Riboxin in sports

In the body inosine (riboksin) supports the transport of oxygen to the cells of the heart and skeletal muscles. It helps to synthesize ATP (our main fuel), and supports blood flow. Despite the fact that in the 90s there was a lot of hype because of inosine in sports, studies have shown that it has little positive effects for physical activity. Inosine origins include brewer’s yeast and meat by-products such as heart and liver. It is also formed naturally in all human tissues, especially in the heart and skeletal muscles.

Riboxin in bodybuilding

Inosine gained popularity among active people in the early 1990s. It is a precursor to adenosine. His supporters argued that the drug can promote oxygen exchange, insulin release, muscle building, and increase energy and endurance for workouts. Unfortunately, most of the research carried out with the addition of inosine, showed that this nutrient is significantly behind the expected effects. Riboxin was also quite effective for athletes who felt tired during the competition and preparation for them. But still, there are much more effective drugs to increase energy and endurance. Especially in bodybuilding, the athlete tries to choose products that will help to solve his problems with maximal effectiveness. For example, to increase muscle mass, reduce fat and increase productivity. Unfortunately, Riboxin will not be able to give you at least some of these effects. Riboxin for weight loss also does not work, so use it on cutting phase of program makes no sense.

Among the fans of “old school” sports pharmacology, it is believed that Riboxin tablets can increase energy and endurance through energy production by regenerating the primary fuel used by muscles. They can supposedly help stimulate blood circulation and transport increased oxygen to muscle cells.

But, of course, everyone decides for themselves what pharmaceutical industry increases athletic performance. If you still decide to try this drug on yourself, then we will describe further medical benefits and how to take Riboxin athletes.

Inosine in medicine

Inosine may be useful in controlling some forms of heart disease, such as irregular heartbeat. Some studies have also shown that Riboxin can be useful for people with Tourette’s syndrome and neurological disorders. It can be prescribed for the treatment of ulcers of the stomach and duodenum.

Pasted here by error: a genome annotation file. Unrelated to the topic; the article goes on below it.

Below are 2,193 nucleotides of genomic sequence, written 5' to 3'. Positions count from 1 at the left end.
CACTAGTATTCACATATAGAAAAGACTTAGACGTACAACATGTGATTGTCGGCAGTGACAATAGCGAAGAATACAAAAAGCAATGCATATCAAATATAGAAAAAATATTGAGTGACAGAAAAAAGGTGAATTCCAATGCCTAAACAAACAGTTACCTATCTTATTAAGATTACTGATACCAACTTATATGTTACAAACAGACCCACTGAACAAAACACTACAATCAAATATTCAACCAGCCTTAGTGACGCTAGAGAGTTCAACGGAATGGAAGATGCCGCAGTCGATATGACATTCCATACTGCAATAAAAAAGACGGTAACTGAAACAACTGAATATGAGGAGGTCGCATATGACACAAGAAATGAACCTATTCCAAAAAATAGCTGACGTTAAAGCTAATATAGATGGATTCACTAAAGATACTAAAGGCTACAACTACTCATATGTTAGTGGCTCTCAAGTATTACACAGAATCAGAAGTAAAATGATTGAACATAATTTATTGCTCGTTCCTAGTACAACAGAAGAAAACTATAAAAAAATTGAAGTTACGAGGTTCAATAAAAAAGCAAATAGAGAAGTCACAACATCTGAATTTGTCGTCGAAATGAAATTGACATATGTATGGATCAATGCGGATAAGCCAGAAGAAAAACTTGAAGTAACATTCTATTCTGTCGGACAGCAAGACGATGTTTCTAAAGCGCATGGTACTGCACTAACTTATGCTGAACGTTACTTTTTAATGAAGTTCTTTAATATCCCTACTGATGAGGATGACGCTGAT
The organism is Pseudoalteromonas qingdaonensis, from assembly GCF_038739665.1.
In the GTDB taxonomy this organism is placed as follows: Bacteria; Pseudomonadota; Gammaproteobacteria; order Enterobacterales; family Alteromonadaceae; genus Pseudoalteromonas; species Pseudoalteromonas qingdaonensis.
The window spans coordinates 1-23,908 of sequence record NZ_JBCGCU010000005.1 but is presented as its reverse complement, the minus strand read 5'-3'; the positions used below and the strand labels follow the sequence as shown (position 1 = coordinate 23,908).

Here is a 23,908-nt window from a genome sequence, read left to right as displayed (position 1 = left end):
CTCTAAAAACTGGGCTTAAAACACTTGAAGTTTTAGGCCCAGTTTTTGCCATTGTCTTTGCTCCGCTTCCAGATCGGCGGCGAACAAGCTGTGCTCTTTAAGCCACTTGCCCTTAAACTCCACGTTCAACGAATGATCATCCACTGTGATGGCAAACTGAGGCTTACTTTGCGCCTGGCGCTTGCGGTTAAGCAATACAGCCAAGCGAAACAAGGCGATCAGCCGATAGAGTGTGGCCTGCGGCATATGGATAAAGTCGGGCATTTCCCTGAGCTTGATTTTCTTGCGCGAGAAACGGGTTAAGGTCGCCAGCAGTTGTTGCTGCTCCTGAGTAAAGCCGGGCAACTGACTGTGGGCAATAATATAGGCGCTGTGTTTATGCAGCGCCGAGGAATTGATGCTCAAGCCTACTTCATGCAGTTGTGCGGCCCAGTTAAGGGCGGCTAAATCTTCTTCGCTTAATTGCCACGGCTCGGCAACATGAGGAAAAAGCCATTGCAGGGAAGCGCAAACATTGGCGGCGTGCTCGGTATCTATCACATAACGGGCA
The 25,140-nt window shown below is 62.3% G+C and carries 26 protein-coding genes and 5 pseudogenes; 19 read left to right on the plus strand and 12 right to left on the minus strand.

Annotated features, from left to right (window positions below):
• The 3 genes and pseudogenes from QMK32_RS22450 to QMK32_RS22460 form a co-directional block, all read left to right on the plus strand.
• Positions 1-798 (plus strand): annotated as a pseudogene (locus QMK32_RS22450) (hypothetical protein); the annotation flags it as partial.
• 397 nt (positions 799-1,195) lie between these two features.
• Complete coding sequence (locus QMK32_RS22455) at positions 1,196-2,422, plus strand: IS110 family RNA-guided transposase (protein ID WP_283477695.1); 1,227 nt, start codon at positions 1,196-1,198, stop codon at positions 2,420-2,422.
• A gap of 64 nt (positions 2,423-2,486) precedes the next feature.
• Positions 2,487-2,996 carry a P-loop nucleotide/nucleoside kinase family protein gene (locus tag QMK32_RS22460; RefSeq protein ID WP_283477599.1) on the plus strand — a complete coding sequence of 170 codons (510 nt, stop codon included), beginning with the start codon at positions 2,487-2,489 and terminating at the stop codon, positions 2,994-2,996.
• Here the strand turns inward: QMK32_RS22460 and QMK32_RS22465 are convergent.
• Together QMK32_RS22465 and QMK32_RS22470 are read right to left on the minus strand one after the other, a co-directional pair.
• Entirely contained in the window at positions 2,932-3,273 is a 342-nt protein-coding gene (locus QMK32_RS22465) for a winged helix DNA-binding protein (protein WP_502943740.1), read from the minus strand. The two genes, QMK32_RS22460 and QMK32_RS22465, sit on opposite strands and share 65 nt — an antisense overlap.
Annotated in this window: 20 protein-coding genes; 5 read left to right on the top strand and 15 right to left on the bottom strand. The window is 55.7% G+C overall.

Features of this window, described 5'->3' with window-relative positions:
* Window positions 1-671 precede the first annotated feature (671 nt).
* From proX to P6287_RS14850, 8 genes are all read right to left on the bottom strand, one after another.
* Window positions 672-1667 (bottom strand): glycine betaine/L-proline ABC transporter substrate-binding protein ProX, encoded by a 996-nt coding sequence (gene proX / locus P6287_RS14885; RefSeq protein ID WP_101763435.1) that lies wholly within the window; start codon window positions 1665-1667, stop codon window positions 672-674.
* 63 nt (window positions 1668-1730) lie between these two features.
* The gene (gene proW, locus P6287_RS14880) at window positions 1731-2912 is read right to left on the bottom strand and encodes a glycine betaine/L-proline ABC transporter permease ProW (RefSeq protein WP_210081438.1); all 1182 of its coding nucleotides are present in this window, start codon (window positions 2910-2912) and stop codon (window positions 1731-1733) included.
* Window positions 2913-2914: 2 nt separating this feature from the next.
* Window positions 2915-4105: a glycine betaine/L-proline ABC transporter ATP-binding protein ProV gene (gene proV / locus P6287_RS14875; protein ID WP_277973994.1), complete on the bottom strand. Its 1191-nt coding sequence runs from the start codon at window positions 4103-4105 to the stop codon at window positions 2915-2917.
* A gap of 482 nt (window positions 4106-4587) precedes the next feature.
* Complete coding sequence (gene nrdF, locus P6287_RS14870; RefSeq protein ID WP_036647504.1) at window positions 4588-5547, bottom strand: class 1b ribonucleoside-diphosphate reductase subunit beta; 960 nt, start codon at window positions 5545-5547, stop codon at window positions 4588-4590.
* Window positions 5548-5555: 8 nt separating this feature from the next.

From the above it can be concluded that inosine can be useful in:

  • fatigue and physical weakness;
  • lack of oxygen;
  • violation of immune function;
  • cardiovascular diseases;
  • Tourette’s syndrome;
  • peptic ulcer of the stomach and intestines.

How to take Riboxin

If you wonder: how to take Riboxin in sport, we can give you an approximate recommendation on dosage and regimen. It should be taken before meals. Athletes take from 1.5 to 2.5 g of Riboxin a day. But you need to start with a smaller dose of 0.6 – 0.8 g dividing it into 3 or 4 doses. If you notice that there are no side effects, feel free to increase the dosage to the recommended limits. The cycle lasts a month (4 weeks) the minimum and maximum up to 3 months.

If you have kidney failure or gout, then use Riboxin is strictly contraindicated. Be attentive to your body and then you will get more benefit than harm from the drugs you use.

Riboxin side effects

Inosine is considered to be a safe drug. Despite the absence of side effects, long-term use and a significant excess of the dosage of Riboxin should be avoided. The study, which was attended by 7 people, showed that high doses of inosine (from 5000 to 10000 mg per day for 5-10 days) can increase the risk of problems with kidney stones and gout. Inosine safety for young children, pregnant or nursing women is not established. If you feel an allergic reaction, itching on the skin, you should immediately stop using the drug and consult a doctor. You can also take antihistamines.

The website of iron-set.com provides information only for informational purposes. "IronSet" does not sell and does not call for use of potent substances, including anabolic steroids. This information is collected from public sources and can not serve as a basis for deciding on the use of certain drugs. The information presented on the website does not call for the use or distribution of potent substances.


Andrey is a coach, sports writer and editor. He is mainly involved in weightlifting. He also edits and writes articles for the IronSet blog where he shares his experiences. Andrey knows everything from warm-up to hard workout.

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